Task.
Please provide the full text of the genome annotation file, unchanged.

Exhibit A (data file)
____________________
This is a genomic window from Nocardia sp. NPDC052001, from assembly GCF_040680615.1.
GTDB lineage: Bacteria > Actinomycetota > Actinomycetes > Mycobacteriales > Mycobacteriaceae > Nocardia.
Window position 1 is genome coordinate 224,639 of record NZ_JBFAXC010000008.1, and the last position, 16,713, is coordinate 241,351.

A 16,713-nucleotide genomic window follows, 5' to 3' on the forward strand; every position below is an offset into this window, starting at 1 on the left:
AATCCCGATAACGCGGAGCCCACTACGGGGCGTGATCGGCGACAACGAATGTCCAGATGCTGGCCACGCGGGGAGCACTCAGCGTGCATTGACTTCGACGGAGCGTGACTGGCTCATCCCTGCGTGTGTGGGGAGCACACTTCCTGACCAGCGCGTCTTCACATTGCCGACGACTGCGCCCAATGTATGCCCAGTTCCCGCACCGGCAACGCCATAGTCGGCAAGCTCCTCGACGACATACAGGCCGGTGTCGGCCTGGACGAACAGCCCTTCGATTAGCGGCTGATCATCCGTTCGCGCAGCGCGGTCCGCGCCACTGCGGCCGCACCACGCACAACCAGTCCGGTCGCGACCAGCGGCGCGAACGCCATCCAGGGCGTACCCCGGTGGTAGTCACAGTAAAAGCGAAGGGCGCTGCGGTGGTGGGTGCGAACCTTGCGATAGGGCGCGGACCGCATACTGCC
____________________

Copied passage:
This is a genomic window from Nocardia sp. NPDC052001, from assembly GCF_040680615.1.
GTDB lineage: Bacteria > Actinomycetota > Actinomycetes > Mycobacteriales > Mycobacteriaceae > Nocardia.
Window position 1 is genome coordinate 224,639 of record NZ_JBFAXC010000008.1, and the last position, 16,713, is coordinate 241,351.

A 16,713-nucleotide genomic window follows, 5' to 3' on the forward strand; every position below is an offset into this window, starting at 1 on the left:
AATCCCGATAACGCGGAGCCCACTACGGGGCGTGATCGGCGACAACGAATGTCCAGATGCTGGCCACGCGGGGAGCACTCAGCGTGCATTGACTTCGACGGAGCGTGACTGGCTCATCCCTGCGTGTGTGGGGAGCACACTTCCTGACCAGCGCGTCTTCACATTGCCGACGACTGCGCCCAATGTATGCCCAGTTCCCGCACCGGCAACGCCATAGTCGGCAAGCTCCTCGACGACATACAGGCCGGTGTCGGCCTGGACGAACAGCCCTTCGATTAGCGGCTGATCATCCGTTCGCGCAGCGCGGTCCGCGCCACTGCGGCCGCACCACGCACAACCAGTCCGGTCGCGACCAGCGGCGCGAACGCCATCCAGGGCGTACCCCGGTGGTAGTCACAGTAAAAGCGAAGGGCGCTGCGGTGGTGGGTGCGAACCTTGCGATAGGGCGCGGACCGCATACTGCC